Oromo migration was not restricted to Solomonic territories, however, as activities against Adal were also pursued. The forces of Nur ibn Mujahid (r. 1551/2-1567/8), the Amir of Harar, for instance, were soundly defeated by the Oromo. According to Bahrey, there had been "no such slaughter since the Galla first invaded."[5]

Harmufa (1562-1570) and Robalé (1570-1578)[edit]

During the luba of Harmufa rule, the Oromo advanced even deeper into Solomonic territory. With the use of horses, they were able to attack the province Amhara, and even get as far as Begemdir and Angot. Further advances were made under Robalé, during whose time Shewa was pillaged and Gojjam attacked. For the first time, Oromo advances were devastating core Solomonic provinces, whereas there earlier incursions were simply against frontier provinces. Despite the deeper attacks, the core provinces remained under Solomonic control, and Emperor Sarsa Dengel carried out punitive expedition in return. One such reprisal in 1573 involved the engagement of Oromo near Lake Zway in a frontier province, whom he defeated, and taking their cattle and distributing it among his subjects who are described in his chronicle as "bec[oming] rich" as a result.[7]

Reprisals under Sarsa Dengel[edit]

Forced to fight the Ottomans in the north of his Empire, Sarsa Dengel turned to curb the spread of Oromo in the south in the 1570s. The first mention of his actions is in his short Royal chronicle, which states that he fought a force of Borana Oromo at Lake Zway under a luba named Ambissa. Learning that, after the 1572 rains, the Oromo had taken Wej, the Emperor gathered his forces from throughout Ethiopia to form an army at Gind Beret. From there, Sarsa Dengel headed south, where he found that the Oromo had also taken Maya.[7] Despite the size of his army, he was able to defeat the Oromo in the area, pushing them back to Fetegar, and capture a large number of cattle. Sarsa Dengel again learned in 1574 of Oromo incursions in Shewa, and the pillaging of cattle in lowland Zéma. The Emperor sent Azzaj Halibo with 50 cavalry to the area, who forced the Oromo to flee sent the heads of 80 to the Emperor as trophies. Sarsa Dengel was again forced to head north with his army to confront the Ottoman-backed Bahr negus Yeshaq, but later returned to Wej in 1577-8 to fend off Oromo advances in the area.[8] As a result of the battle in the Mojjo Valley (just east of modern Addis Ababa) against the Borana Oromo, corpses were strewn all over the surrounding countryside. The Emperor then fended off an attack in Dembiya by the Abati Oromo at a place called Weyne Deg'a and as a result of the battle, according to Bahrey, less than ten Oromo survived.[9]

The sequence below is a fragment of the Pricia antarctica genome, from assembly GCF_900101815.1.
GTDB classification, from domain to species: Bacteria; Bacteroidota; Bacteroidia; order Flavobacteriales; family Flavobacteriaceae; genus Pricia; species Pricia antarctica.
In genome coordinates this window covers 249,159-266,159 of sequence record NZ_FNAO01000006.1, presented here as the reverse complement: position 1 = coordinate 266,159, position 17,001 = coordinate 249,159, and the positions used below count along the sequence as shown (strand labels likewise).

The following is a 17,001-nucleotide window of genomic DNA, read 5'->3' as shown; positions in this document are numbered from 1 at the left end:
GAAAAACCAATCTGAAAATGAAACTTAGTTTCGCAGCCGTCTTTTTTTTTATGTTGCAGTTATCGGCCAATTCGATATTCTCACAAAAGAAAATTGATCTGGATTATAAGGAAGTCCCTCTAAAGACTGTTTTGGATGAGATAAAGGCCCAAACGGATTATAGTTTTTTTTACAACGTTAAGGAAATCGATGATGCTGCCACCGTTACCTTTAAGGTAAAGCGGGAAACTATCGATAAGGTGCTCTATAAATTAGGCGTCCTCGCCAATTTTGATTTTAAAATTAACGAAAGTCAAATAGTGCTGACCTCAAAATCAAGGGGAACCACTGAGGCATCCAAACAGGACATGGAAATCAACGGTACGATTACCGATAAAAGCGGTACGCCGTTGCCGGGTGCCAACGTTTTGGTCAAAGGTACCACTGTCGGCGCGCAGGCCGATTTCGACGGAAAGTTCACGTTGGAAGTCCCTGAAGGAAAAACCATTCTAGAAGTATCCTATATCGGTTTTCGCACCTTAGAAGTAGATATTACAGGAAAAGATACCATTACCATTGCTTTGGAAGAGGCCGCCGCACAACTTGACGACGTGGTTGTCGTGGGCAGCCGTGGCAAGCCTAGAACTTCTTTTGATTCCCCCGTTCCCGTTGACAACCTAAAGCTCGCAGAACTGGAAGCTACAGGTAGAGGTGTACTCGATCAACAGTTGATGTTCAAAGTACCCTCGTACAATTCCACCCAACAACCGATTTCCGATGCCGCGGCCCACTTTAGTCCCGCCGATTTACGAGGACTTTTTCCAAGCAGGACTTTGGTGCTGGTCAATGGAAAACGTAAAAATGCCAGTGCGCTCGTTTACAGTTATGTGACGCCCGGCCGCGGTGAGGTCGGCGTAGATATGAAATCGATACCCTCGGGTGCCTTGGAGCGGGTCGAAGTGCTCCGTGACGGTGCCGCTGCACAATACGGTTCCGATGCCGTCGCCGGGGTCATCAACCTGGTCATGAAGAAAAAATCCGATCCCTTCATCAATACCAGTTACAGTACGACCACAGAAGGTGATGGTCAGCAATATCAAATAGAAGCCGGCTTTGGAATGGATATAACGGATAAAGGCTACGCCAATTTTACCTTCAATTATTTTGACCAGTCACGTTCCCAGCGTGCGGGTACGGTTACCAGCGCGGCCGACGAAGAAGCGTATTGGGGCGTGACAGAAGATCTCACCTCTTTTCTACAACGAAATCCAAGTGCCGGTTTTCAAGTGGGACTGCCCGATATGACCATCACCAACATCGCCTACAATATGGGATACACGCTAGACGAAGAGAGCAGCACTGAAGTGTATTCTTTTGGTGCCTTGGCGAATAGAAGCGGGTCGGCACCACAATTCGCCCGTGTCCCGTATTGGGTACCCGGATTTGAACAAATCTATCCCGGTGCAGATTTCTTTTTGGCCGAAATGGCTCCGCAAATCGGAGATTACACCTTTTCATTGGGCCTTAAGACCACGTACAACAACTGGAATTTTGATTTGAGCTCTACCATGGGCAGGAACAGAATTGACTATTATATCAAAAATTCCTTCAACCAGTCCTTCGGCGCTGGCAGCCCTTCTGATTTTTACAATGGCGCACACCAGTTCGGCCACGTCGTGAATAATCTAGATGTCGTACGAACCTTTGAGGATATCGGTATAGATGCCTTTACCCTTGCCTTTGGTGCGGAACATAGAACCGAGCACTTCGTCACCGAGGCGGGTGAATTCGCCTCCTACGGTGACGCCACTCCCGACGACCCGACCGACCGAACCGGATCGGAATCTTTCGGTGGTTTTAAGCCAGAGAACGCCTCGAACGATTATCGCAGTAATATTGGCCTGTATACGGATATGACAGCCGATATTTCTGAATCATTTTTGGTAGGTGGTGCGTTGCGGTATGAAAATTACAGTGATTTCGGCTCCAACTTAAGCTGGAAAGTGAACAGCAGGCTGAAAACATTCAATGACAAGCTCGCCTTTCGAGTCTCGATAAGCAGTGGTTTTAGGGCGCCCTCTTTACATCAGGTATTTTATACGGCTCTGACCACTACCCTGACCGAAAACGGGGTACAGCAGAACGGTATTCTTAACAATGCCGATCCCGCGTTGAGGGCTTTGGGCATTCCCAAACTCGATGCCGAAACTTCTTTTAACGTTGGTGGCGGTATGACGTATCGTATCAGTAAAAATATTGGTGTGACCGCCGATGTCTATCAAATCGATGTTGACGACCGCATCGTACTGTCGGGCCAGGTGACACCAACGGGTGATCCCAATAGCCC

Birmajé (1578-1586)[edit]

Despite Sarsa Dengel's military campaigns, the Oromo migration continued to spread northward during this time. It was under luba Birmajé that the Oromo first began to use body-length ox-hide shields. These shields allowed the Oromo to resist arrows and therefore successfully defeat the Mayas. During this time period, the Oromo often came into conflict with Daharagot, one of Sarsa Dengel's commanders, who was often successfully. Nevertheless, during this time, the Oromo pillaged Ar'ine in Wej, killing Solomonic courtiers in the process. Further advances were made around Lake Tana, Dembiya, and (old) Damot, which was surrounded and some of whose inhabitants were enslaved.[9]

Mul'eta (1586-1594)[edit]

Under luba Mul'eta a large raid (Oromo: dulaguto) was made on Gojjam south of Lake Tana. With the Ottoman situation in the north largely under control, Sarsa Dengel again took the initiative against the Oromo in the south, where he forced the Dawé (or Jawé) Oromo in Wej to flight. (287) Bahrey praised Sarsa Dengel's campaign, stating that he "did not act according to the custom of the kings his ancestors, who, when making war were in the habit of sending their troops ahead, remaining themselves in the rear with the pick of their cavalry and infantry, praising those who went forward bravely and punishing those who lagged behind."[10] Despite Bahrey's praise, Sarsa Dengel was forced to use coercion to draw troops, annouced decree that anyone who failed to heed his call to arms would have his house pillaged and property confiscated.[11]

17th century[edit]

Ya'qob[edit]

He was a candidate to the throne of the solomonic dynasty which was occupied formerly by Minas and Sersa Dengil. He used to fight for the throne against Susenyos


References[edit]

  1. ^ Pankhurst, Richard K.P. The Ethiopian Borderlands: Essays in Regional History from Ancient Times to the End of the 18th Century. The Red Sea Press, Inc.: Asmara, Eritrea, 1997, p.301.
  2. ^ Pankhurst, Richard Borderlands, pp.281-2.
  3. ^ Pankhurst, Richard Borderlands, p.282.
  4. ^ Pankhurst, Richard Borderlands, pp.282-3.
  5. ^ a b c Pankhurst, Richard Borderlands, p.283.
  6. ^ Pankhurst, Richard Borderlands, pp.283-4.
  7. ^ a b Pankhurst, Richard Borderlands, p.285.
  8. ^ Pankhurst, Richard Borderlands, p.286.
  9. ^ a b Pankhurst, Richard Borderlands, p.287.
  10. ^ Pankhurst, Richard Borderlands, pp.287-8.
  11. ^ Pankhurst, Richard Borderlands, p.288.

Further reading[edit]

  • Mohammed Hassen, The Oromo of Ethiopia: A History 1570-1860

See also[edit]